The Board of Supervisors voted this week to give preference to military veterans when hiring construction workers for county projects.
Supervisors Mark Ridley-Thomas proposed the preferential hiring program to aid returning veterans in finding jobs.
"This motion is about recognizing the value of veterans as workers, which does not always happen without a push," Ridley-Thomas said. "Our board has always felt a duty to ensure veterans receive the public acknowledgment and respect they deserve."
Unemployment rates among veterans are significantly higher than those in the general population.
Ridley-Thomas cited a study calculating the jobless rates for local veterans at 13.8 percent when the overall county rate stood at 11.4 percent.
The national unemployment rate for those who served in the military post- 9/11 was 10 percent in October, while the jobless rate for all U.S. veterans was 6.9 percent that month, according to the Council of Economic Advisers.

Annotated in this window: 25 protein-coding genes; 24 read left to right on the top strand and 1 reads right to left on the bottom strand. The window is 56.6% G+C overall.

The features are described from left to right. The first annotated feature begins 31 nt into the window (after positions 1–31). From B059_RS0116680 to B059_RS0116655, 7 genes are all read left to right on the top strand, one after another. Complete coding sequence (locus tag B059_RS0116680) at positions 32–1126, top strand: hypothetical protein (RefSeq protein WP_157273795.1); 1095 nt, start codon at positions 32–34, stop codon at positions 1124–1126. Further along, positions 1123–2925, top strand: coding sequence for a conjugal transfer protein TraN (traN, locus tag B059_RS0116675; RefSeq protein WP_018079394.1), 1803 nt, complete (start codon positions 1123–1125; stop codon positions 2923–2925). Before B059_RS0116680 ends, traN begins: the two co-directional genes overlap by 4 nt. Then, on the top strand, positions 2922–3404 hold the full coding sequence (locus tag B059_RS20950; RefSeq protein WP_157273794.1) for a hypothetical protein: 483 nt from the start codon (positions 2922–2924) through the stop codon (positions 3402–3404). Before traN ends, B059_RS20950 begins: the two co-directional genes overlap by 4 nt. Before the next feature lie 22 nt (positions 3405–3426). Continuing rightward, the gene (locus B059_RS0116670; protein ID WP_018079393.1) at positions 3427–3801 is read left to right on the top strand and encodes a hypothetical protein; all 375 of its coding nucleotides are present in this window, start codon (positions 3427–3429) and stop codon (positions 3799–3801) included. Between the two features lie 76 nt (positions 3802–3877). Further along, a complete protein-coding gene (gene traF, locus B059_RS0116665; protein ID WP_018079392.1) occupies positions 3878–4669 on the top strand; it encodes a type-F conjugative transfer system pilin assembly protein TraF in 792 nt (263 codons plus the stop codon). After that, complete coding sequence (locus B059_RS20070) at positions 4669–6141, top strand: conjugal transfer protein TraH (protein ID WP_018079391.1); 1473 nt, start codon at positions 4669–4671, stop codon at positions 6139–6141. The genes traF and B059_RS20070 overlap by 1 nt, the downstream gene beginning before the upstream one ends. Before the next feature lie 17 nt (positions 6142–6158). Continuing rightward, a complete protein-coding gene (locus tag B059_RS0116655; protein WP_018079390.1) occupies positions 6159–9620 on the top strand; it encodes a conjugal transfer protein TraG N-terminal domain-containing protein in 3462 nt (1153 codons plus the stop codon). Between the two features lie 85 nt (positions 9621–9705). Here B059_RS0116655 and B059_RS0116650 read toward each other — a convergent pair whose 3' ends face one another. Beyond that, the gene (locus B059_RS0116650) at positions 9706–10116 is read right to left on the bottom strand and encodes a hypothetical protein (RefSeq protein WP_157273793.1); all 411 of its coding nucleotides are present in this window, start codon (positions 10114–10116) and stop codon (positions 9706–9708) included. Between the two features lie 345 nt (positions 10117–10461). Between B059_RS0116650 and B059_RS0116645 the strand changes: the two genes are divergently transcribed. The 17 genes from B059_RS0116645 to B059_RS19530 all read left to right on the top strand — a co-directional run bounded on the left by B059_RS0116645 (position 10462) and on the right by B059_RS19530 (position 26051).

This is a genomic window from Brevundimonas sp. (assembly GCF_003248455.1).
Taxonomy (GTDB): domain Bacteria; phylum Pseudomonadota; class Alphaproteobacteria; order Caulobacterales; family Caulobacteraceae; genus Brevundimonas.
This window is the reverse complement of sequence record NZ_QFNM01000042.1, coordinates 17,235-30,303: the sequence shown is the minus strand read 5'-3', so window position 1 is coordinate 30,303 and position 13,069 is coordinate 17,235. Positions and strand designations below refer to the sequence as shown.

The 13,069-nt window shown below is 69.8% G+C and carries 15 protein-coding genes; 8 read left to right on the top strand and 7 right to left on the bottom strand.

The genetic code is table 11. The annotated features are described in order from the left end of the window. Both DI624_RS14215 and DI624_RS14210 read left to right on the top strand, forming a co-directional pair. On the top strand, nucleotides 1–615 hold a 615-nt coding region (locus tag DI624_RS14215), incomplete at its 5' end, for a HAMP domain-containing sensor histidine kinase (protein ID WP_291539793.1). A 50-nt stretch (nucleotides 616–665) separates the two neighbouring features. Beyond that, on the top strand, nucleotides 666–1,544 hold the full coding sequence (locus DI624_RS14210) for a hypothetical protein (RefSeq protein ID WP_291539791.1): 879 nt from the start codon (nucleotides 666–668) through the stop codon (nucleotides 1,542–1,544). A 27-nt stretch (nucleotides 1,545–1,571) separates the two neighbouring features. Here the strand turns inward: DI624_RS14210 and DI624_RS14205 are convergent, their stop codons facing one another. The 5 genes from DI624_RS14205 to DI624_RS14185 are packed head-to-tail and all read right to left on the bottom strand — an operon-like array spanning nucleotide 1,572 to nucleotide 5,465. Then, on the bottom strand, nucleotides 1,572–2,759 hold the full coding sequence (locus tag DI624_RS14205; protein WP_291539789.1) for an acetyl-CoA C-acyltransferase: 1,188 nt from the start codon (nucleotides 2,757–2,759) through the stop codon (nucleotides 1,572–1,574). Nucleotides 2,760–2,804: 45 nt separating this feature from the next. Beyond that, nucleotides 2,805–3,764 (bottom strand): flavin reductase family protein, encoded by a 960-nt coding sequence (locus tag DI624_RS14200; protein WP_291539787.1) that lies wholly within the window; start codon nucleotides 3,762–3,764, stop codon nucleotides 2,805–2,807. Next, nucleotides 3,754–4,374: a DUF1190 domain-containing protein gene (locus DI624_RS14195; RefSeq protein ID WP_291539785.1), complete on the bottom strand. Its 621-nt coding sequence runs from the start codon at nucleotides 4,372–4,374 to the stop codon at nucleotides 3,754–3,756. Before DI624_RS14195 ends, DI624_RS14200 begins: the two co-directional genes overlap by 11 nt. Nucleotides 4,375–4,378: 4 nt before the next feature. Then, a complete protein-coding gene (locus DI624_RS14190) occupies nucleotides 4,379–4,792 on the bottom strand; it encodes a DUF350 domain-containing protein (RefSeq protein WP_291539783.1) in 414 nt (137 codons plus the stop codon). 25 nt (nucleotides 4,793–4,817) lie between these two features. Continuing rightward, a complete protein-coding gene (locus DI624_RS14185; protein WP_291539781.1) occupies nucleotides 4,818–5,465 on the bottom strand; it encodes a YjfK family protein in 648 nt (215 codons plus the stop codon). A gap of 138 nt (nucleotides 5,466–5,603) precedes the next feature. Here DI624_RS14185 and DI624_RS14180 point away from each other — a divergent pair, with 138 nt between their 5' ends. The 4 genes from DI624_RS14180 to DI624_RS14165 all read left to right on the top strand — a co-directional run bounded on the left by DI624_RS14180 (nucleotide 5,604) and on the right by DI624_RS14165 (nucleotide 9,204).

Just how many county jobs are at stake is not clear. Hundreds of millions of dollars will be spent on capital projects that generate thousands of jobs, according to Ridley-Thomas, but the outreach to veterans will be voluntary and rely on contractors' best efforts. Details for the hiring plan have yet to be worked out.
Veterans interested in the jobs must be Los Angeles County residents and enrolled in or have completed an apprenticeship program designed for a career in the construction trade.
Supervisor Michael Antonovich, who joined Ridley-Thomas in bringing the motion to the board, said veterans represent a well-trained workforce, even if they lack the licensing and union contacts to readily move into construction jobs.
"These men and woman need employment. They're trained, they're disciplined, they're ready to work," Antonovich said. "We're finding hope and opportunity for our returning veterans."
—City News Service